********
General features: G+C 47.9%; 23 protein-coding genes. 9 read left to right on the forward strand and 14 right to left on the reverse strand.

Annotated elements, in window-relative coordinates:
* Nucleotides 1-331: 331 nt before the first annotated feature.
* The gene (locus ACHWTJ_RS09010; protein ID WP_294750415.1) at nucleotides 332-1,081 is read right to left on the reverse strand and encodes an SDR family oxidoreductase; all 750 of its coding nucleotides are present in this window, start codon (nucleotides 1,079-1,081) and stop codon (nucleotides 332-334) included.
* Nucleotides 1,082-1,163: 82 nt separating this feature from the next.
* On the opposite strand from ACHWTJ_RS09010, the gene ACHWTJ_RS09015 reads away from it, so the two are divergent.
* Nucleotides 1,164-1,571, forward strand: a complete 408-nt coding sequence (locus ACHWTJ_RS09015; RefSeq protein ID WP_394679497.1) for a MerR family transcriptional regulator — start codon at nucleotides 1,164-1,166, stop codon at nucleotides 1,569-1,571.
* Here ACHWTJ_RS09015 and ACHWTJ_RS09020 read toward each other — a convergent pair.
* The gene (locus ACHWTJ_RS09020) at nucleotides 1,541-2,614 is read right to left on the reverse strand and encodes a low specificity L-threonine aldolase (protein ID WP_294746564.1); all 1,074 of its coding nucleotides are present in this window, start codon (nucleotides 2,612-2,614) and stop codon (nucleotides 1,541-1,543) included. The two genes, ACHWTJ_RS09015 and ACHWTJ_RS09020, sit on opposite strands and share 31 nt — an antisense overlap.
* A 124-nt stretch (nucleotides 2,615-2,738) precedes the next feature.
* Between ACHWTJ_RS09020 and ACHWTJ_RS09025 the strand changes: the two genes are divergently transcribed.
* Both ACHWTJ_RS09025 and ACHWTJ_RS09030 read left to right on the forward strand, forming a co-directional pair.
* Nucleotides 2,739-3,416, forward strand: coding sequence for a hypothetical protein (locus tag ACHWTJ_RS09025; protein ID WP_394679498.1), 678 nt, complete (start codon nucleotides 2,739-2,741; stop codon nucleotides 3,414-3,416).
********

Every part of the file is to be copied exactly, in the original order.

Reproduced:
General features: G+C 47.9%; 23 protein-coding genes. 9 read left to right on the forward strand and 14 right to left on the reverse strand.

Annotated elements, in window-relative coordinates:
* Nucleotides 1-331: 331 nt before the first annotated feature.
* The gene (locus ACHWTJ_RS09010; protein ID WP_294750415.1) at nucleotides 332-1,081 is read right to left on the reverse strand and encodes an SDR family oxidoreductase; all 750 of its coding nucleotides are present in this window, start codon (nucleotides 1,079-1,081) and stop codon (nucleotides 332-334) included.
* Nucleotides 1,082-1,163: 82 nt separating this feature from the next.
* On the opposite strand from ACHWTJ_RS09010, the gene ACHWTJ_RS09015 reads away from it, so the two are divergent.
* Nucleotides 1,164-1,571, forward strand: a complete 408-nt coding sequence (locus ACHWTJ_RS09015; RefSeq protein ID WP_394679497.1) for a MerR family transcriptional regulator — start codon at nucleotides 1,164-1,166, stop codon at nucleotides 1,569-1,571.
* Here ACHWTJ_RS09015 and ACHWTJ_RS09020 read toward each other — a convergent pair.
* The gene (locus ACHWTJ_RS09020) at nucleotides 1,541-2,614 is read right to left on the reverse strand and encodes a low specificity L-threonine aldolase (protein ID WP_294746564.1); all 1,074 of its coding nucleotides are present in this window, start codon (nucleotides 2,612-2,614) and stop codon (nucleotides 1,541-1,543) included. The two genes, ACHWTJ_RS09015 and ACHWTJ_RS09020, sit on opposite strands and share 31 nt — an antisense overlap.
* A 124-nt stretch (nucleotides 2,615-2,738) precedes the next feature.
* Between ACHWTJ_RS09020 and ACHWTJ_RS09025 the strand changes: the two genes are divergently transcribed.
* Both ACHWTJ_RS09025 and ACHWTJ_RS09030 read left to right on the forward strand, forming a co-directional pair.
* Nucleotides 2,739-3,416, forward strand: coding sequence for a hypothetical protein (locus tag ACHWTJ_RS09025; protein ID WP_394679498.1), 678 nt, complete (start codon nucleotides 2,739-2,741; stop codon nucleotides 3,414-3,416).